Many agree that surgical operations have been the only effective treatment. That will probably remain true for the morbidly obese and super-obese. The use of a neutraceutical to stimulate the secretion of GLP-1 may obviate the need for surgical procedures where type 2 diabetes is the major concern. That may not reduce the number of operations for treatment of type 2 diabetes so much as extend care to a few of the millions of candidates who would not otherwise receive care.
Atul Gawande’s article on the cost conundrum in the June 1, 2009 issue of the New Yorker called attention to McAllen, Texas, which has the most expensive healthcare in the country. A McAllen surgeon was quoted as saying, “The way we practice medicine has changed completely. Before it was about how to do a good job. Now it is about ‘How much will you benefit?’” El Paso has a cost one-half that of McAllen. The Mayo Clinic was sighted as a model for efficient and less expensive medical care. This was another rush of thoughts stimulated by reviewing Obesity Surgery: Patient Safety and Best Practices. In the Introduction to this book, Joseph Fischer expresses these same ideas in lauding the practice of medicine at Beth Israel Deaconess Hospital and Harvard Medical School, where the meetings were held that led to the publication of this book. Solutions to the many problems can be found by physicians working together to improve the local system of medical care.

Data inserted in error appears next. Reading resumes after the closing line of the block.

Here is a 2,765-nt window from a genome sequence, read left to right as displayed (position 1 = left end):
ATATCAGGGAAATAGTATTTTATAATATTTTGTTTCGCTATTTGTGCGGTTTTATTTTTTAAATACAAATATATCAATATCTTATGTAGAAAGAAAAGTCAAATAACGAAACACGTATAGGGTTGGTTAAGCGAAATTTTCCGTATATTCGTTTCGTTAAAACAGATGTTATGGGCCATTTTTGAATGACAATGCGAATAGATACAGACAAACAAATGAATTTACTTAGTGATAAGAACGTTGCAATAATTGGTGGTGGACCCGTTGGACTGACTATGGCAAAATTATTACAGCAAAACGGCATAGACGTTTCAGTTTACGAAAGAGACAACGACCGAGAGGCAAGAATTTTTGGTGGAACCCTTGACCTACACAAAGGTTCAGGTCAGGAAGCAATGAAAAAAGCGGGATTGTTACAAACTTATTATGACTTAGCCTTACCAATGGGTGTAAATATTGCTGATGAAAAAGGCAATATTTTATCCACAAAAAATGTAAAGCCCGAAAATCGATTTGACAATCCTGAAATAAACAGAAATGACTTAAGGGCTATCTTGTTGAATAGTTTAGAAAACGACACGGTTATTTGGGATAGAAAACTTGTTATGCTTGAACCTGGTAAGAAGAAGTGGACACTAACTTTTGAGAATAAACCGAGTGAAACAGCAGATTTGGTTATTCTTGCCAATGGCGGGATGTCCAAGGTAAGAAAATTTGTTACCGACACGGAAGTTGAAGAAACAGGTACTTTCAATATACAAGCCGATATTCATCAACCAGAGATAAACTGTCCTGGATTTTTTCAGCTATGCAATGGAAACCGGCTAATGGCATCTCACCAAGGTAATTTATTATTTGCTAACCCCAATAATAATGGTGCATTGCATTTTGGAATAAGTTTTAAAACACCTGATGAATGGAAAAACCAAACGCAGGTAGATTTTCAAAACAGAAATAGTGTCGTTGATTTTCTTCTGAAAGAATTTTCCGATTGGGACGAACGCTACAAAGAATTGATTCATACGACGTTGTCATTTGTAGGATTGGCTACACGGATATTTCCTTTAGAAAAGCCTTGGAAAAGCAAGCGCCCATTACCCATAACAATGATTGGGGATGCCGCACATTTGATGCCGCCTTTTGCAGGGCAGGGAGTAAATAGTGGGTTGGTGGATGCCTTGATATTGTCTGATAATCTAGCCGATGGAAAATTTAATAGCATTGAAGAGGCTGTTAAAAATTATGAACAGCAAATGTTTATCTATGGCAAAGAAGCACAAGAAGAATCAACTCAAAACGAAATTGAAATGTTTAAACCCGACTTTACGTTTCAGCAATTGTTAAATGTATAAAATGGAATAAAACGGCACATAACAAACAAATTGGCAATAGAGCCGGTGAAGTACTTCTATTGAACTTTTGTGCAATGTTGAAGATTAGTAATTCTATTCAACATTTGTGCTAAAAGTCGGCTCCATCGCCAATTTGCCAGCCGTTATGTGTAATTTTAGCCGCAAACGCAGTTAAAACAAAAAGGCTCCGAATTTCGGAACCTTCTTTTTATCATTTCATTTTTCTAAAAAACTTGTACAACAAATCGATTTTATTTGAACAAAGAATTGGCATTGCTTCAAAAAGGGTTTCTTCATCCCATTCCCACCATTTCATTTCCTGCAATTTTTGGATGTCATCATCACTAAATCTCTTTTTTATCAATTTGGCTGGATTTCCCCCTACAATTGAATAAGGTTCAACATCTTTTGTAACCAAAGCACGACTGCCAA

Chapter 74, written by the editors of the book, Stephanie B. Jones and Daniel B. Jones, on implementing solutions concludes, “If you don’t know where you’re going, it is unlikely you’ll get there.” Let’s read this book and provide our resulting thoughts. As a former president of what is now called the American Society for Metabolic and Bariatric Surgery (ASMBS), I was recently asked to join all of the presidents in explaining what makes for leadership. The leadership now should focus on the local patient care system. The best care can be the least expensive. This may all sound overly simple, but 532 pages of viewpoints by 94 authors will convince you of its complexity, and highlight opportunities to become a local leader toward solutions to the problem of having “the most expensive medical care in the world.” President Obama needs your help, and we all need to take advantage of his request for changes that can make urgent improvements and reductions in cost. Healthcare expense may be the greatest threat to survival of our country.
The price of this book is $125.00. You can order your copy today at www.cine-med.com or by calling
Edward E. Mason, MD, PhD.
Dr. Mason is from The Roy J. and Lucille A. Carver College of Medicine, Department of Surgery, University of Iowa, Department of Surgery, 4125 Westlawn, Iowa City, Iowa.
Category: Book Reviews